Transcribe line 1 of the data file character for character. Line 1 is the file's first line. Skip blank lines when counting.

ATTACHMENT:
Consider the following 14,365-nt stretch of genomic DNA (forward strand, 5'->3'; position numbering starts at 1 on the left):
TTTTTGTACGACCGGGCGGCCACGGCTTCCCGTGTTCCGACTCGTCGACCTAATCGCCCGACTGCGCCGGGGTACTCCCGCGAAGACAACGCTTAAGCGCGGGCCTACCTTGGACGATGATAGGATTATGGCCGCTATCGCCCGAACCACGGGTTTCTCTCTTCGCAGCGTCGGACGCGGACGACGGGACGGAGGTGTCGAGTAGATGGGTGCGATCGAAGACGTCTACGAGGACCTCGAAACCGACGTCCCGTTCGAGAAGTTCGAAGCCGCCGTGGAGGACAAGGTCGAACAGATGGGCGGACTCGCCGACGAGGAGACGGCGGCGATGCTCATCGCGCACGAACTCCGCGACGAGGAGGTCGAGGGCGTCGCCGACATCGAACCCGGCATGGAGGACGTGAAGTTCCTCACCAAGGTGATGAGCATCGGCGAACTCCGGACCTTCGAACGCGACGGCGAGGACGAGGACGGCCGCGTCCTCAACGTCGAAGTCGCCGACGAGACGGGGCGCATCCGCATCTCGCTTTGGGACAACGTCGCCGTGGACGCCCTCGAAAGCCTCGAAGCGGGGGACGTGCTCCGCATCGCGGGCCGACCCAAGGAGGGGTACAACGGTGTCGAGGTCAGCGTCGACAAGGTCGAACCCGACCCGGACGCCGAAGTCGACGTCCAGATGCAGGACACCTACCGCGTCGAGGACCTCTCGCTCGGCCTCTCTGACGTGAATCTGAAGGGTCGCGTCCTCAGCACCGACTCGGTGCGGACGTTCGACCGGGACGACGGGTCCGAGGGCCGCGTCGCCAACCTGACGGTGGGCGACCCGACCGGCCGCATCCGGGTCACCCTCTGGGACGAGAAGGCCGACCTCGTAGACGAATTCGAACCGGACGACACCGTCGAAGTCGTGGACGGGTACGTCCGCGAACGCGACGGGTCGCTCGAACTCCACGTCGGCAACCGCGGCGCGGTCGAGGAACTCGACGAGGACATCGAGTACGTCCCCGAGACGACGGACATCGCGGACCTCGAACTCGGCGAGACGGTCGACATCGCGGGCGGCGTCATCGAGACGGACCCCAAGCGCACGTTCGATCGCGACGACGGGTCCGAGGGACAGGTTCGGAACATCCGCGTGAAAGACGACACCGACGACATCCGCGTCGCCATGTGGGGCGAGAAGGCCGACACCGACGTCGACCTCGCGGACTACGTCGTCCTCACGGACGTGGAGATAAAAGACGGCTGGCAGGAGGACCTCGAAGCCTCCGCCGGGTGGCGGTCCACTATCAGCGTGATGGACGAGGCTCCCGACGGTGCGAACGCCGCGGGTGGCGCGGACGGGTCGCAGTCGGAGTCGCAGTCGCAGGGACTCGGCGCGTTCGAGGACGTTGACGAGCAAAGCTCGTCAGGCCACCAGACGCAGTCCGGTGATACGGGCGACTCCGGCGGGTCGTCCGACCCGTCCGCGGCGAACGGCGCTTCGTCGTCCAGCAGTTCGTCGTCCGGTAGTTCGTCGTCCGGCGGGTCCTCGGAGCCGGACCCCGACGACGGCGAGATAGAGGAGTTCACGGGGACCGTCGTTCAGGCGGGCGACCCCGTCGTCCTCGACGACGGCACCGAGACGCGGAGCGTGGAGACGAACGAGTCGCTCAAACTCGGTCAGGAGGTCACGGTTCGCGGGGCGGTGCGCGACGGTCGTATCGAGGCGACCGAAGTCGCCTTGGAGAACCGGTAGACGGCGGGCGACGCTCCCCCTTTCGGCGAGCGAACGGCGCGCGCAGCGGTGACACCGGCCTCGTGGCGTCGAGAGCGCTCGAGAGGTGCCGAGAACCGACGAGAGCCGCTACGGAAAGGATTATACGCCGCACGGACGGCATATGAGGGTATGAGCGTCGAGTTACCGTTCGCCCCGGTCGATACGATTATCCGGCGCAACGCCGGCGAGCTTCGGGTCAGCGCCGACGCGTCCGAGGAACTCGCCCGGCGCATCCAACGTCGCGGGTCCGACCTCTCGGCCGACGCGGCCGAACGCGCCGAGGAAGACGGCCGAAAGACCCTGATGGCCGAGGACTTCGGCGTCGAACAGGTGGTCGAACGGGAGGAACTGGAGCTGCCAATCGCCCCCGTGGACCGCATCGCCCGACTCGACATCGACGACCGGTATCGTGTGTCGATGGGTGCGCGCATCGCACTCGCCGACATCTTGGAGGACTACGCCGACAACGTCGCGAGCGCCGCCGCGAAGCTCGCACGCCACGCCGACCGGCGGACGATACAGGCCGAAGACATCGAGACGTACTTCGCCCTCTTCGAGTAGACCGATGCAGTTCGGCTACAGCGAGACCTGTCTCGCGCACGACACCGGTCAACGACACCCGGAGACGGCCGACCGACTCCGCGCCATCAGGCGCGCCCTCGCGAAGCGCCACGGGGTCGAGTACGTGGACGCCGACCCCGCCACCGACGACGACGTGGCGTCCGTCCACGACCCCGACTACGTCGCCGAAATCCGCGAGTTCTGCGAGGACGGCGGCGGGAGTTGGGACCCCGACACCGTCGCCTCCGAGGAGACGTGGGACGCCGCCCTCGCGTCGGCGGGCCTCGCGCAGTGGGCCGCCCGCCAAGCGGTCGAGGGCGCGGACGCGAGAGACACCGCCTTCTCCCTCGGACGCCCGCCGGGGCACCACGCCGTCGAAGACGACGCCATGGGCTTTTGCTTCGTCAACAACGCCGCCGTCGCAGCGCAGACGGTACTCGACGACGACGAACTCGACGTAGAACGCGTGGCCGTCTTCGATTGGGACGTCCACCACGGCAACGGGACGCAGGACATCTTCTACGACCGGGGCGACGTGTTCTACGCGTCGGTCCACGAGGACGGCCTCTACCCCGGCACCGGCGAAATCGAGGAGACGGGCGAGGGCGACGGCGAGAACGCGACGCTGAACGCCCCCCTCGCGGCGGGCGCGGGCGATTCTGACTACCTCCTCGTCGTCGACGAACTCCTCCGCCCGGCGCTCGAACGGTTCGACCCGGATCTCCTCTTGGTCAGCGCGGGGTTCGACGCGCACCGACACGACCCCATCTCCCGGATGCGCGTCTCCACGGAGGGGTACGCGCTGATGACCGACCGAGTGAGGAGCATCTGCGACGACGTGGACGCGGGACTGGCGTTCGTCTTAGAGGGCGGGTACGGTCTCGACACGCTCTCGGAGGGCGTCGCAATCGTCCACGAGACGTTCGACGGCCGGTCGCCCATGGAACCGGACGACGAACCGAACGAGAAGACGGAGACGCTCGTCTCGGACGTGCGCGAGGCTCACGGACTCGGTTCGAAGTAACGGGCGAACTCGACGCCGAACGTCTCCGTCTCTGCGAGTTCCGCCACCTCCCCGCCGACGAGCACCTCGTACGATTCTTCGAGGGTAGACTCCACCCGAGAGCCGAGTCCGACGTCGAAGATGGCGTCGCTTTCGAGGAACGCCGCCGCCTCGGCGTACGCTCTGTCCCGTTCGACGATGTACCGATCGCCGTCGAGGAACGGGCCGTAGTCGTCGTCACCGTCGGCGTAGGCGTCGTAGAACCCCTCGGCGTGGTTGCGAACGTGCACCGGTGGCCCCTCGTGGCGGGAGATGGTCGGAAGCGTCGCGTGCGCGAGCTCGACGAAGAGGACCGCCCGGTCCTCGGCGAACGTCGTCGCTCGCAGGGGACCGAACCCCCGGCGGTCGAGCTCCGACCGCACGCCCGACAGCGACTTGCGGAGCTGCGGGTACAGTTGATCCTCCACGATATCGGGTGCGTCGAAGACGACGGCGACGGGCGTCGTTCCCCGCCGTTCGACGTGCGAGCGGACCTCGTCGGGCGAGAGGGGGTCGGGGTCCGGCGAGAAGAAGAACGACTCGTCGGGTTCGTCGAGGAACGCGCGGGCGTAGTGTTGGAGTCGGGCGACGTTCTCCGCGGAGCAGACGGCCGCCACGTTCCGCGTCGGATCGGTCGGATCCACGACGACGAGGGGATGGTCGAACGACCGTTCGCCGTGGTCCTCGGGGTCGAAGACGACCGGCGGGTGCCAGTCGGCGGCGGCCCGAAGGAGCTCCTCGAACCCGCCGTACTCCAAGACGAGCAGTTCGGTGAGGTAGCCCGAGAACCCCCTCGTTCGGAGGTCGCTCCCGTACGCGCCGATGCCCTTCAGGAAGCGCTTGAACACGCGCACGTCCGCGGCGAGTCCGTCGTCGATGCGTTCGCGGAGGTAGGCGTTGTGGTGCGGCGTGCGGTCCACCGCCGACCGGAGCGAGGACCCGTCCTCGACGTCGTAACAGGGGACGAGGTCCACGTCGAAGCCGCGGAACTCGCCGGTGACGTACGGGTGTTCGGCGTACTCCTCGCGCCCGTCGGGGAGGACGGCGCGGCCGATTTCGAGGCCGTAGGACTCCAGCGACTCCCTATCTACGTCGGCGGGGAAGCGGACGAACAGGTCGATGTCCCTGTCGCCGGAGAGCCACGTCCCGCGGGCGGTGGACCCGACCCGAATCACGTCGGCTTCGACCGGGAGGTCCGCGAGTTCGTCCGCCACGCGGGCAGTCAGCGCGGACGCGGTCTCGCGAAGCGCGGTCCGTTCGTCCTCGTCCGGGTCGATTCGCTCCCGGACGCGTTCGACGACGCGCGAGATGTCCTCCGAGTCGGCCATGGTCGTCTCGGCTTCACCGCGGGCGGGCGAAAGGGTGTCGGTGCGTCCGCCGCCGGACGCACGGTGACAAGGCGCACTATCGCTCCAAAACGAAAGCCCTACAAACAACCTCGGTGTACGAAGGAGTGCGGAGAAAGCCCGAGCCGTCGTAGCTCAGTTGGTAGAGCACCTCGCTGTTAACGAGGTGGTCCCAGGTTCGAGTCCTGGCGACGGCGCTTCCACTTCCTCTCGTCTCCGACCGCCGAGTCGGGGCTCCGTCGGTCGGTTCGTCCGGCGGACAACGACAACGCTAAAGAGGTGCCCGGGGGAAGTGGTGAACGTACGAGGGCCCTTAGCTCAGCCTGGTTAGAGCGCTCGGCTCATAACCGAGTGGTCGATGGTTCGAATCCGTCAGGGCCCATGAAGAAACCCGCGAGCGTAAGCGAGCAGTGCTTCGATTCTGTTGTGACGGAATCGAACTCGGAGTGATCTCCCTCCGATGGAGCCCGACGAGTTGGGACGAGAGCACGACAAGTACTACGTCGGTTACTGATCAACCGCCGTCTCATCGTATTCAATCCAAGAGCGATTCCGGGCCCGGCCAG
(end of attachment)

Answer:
Consider the following 14,365-nt stretch of genomic DNA (forward strand, 5'->3'; position numbering starts at 1 on the left):